What Is Meant by the Situational Self-Image?

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The concept of self can be defined differently across various fields of study. In consumer research, self-concept refers to an individual’s perception of themselves in relation to the products they acquire, the meaning they attach to these products, and their attitude towards them. The situational self-image plays a crucial role in consumption behavior, as individuals tend to choose products that align with their current needs and the roles they portray in certain situations. For example, when attending a dinner with an aristocratic family, an individual may choose to purchase signature items to make a good impression. Overall, self-concept is an important factor in consumer behavior and influences purchase decisions and product evaluations.

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Generally, different disciplines define self-concept or self image differently. Self-concept denotes the totality of an individual in regard to one’s thoughts and feelings, referring to himself as an object (Rosenberg, 1979). There are different concepts of self: “actual self” is the person’s perception of himself; “ideal self” is how the person would want to perceive himself; and “social self” is the person’s presentation of himself to others (Sirgy, 1982).

Several studies in market and consumer research state that consumer can be defined through the products he acquires, the meaning he gives to the product, or the attitude he has towards the product (Sirgy, 1982). This is supported by the claim that products and suppliers are assumed to possess an image dictated not solely by its physical characteristics, but equally through other characteristics as price, packaging, and advertising.

It is said that purchase decision and product evaluation can be affected by one’s mood or psychological condition at a given time. Consumption situation, in a general view, is defined by the characteristics of both the person and the product that could influence the purchase and use of the product.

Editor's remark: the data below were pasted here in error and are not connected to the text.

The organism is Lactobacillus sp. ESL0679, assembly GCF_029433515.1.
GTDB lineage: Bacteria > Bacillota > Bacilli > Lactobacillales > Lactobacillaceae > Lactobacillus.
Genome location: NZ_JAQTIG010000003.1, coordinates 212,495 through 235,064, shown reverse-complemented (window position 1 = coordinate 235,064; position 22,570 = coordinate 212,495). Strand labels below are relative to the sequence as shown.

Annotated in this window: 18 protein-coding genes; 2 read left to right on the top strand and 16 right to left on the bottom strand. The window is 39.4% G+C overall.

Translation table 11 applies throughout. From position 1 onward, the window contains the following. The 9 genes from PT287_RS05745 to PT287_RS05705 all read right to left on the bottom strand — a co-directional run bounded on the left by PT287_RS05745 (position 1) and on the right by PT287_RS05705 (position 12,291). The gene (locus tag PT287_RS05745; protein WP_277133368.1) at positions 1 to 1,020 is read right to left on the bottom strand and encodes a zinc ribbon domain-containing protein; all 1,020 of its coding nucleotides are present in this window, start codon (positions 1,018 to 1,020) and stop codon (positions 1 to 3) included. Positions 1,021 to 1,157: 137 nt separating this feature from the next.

The role the person portrays at a given time is somehow dictated by the so-called, “situational self-image” — the classical, “Who am I right now?” This entails that the stand of the product to answer the person’s current need could lead to the person deciding to purchase the product or not. For instance, the girl will be introduced by his fiancé to his family in a Sunday family dinner.

Knowing the guy’s family belongs to the aristocratic group, the girl would likely to choose a classy dress in store that would make her feel she belongs in the people in that dinner. The girl, whether she normally patronizes signature items or not, would be “forced” by the situation to purchase signature items to make an impression. This is to say that at this given point, “this is me,” as dictated by what I need NOW.


  1. Rosenberg, M. (1979). Conceiving the self. New York: Basic Books.
  2. Sirgy, J. M. (1982). Self-Concept in Consumer Behavior: A Critical Review. Journal of Consumer Research, Vol. 9.


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What Is Meant by the Situational Self-Image?. (2016, Aug 23). Retrieved from


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